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EUSpring | Women's political participation in Tunisia

Nihel Ben Amar

Date: 21/01/2016

The collapse of the authoritarian regime in Tunisia in 2011 has given women new opportunities to participate in political life and in civil society activities, standing for elections (2011 and 2014) or becoming members of political parties and associations. Nevertheless, despite these advances and the already positive point of departure thanks to the legacy of Bourguiba, the “liberator of the country and the women”, participation of women remains unsatisfactory. While Tunisian women have enjoyed extended individual rights, especially compared to Arab women in general, since the country became independent in 1956, their political participation has remained controlled by the state. The challenge of increasing the political participation of women, even in a democratic phase of the country’s political life, remains. The new electoral laws from 2011 and 2014 endorse parity and women rights, now guaranteed by the Constitution. However, the implementation of these rights is still at stake.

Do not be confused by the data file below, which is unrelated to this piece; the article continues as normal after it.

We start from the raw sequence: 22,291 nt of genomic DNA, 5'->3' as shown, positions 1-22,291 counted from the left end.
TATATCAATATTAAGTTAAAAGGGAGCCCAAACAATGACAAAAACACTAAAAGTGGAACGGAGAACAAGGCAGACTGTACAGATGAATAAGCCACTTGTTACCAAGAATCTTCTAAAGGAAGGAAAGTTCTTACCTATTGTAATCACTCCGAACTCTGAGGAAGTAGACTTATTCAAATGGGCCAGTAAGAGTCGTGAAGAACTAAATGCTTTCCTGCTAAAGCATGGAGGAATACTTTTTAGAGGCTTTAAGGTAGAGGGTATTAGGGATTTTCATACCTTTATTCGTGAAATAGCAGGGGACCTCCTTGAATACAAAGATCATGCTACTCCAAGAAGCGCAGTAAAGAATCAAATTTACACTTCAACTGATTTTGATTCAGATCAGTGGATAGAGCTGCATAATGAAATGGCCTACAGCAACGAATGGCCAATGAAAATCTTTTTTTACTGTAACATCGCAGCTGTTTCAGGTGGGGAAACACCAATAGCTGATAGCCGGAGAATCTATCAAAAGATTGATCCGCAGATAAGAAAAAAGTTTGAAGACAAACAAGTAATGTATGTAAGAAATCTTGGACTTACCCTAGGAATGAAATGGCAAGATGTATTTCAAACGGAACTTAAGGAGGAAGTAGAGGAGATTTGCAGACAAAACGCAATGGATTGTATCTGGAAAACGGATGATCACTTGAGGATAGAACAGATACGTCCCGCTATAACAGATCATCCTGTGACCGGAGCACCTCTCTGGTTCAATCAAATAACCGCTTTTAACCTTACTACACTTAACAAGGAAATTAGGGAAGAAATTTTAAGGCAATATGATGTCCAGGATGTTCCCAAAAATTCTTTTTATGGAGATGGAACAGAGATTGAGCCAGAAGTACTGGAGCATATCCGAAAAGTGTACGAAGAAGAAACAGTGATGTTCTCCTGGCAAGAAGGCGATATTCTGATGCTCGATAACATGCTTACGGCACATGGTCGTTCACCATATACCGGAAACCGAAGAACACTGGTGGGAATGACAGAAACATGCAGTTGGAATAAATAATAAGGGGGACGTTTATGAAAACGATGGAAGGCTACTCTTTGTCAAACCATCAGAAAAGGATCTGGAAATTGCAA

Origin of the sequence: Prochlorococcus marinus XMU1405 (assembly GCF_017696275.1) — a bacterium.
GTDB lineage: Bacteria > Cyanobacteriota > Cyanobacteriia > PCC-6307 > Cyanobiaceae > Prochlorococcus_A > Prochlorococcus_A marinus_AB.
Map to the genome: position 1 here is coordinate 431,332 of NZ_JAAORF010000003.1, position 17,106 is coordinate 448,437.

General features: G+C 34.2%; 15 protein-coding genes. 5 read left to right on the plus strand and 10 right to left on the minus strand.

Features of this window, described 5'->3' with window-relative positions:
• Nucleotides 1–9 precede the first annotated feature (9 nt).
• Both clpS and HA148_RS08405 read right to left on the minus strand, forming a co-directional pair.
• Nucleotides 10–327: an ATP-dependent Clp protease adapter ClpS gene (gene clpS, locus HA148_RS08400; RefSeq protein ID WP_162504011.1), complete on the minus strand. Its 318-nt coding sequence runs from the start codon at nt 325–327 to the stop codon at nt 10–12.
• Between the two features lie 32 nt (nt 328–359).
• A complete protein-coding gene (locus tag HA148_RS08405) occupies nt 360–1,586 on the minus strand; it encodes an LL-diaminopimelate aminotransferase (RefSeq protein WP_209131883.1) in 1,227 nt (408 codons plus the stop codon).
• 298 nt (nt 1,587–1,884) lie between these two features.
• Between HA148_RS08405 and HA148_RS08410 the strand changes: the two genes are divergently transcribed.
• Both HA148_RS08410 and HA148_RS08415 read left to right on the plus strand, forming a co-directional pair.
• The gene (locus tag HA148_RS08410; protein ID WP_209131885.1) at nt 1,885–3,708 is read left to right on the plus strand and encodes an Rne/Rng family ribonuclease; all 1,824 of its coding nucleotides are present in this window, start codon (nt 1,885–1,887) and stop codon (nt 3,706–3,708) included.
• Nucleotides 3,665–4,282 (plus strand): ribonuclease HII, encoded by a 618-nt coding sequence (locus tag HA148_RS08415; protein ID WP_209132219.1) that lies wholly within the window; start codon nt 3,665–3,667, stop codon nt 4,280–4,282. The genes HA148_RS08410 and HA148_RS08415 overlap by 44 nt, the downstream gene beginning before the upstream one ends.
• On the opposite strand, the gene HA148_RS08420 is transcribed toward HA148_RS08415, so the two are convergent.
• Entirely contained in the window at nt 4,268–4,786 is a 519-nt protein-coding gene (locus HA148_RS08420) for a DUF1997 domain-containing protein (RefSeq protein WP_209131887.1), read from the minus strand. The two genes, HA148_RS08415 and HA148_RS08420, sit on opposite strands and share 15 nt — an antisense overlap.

This paper is published in the framework of the EUSpring project on Democracy and Citizenship in North Africa after the Arab Awakening: Challenges for EU and US Foreign Policy ( The project is carried out by a consortium of organisations, including the European Policy Centre, University of Warwick in the United Kingdom, The German Marshall Fund of the United States, the Cairo Institute for Human Rights, the Centre for Mediterranean and International Studies in Tunisia and the Centre de Recherche sur l'Afrique et la Méditerranée in Morocco and coordinated by Università degli Studi L’Orientale in Naples. The project is supported by the Compagnia di San Paolo.

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